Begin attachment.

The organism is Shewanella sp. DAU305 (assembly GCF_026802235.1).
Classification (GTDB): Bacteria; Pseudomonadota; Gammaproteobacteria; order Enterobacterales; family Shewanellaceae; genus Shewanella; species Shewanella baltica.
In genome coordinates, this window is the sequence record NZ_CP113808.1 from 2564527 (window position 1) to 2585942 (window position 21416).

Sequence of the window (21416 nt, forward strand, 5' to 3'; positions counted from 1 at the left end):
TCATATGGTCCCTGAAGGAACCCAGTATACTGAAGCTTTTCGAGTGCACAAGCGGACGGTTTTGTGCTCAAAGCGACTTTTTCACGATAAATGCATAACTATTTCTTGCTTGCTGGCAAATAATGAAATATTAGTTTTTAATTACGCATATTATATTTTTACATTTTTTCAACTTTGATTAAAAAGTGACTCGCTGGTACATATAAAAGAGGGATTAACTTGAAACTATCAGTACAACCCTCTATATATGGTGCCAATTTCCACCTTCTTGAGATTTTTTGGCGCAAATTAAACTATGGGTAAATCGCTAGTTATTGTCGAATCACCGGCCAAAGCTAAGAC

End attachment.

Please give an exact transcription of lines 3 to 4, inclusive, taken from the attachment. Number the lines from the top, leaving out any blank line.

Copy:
In genome coordinates, this window is the sequence record NZ_CP113808.1 from 2564527 (window position 1) to 2585942 (window position 21416).

Sequence of the window (21416 nt, forward strand, 5' to 3'; positions counted from 1 at the left end):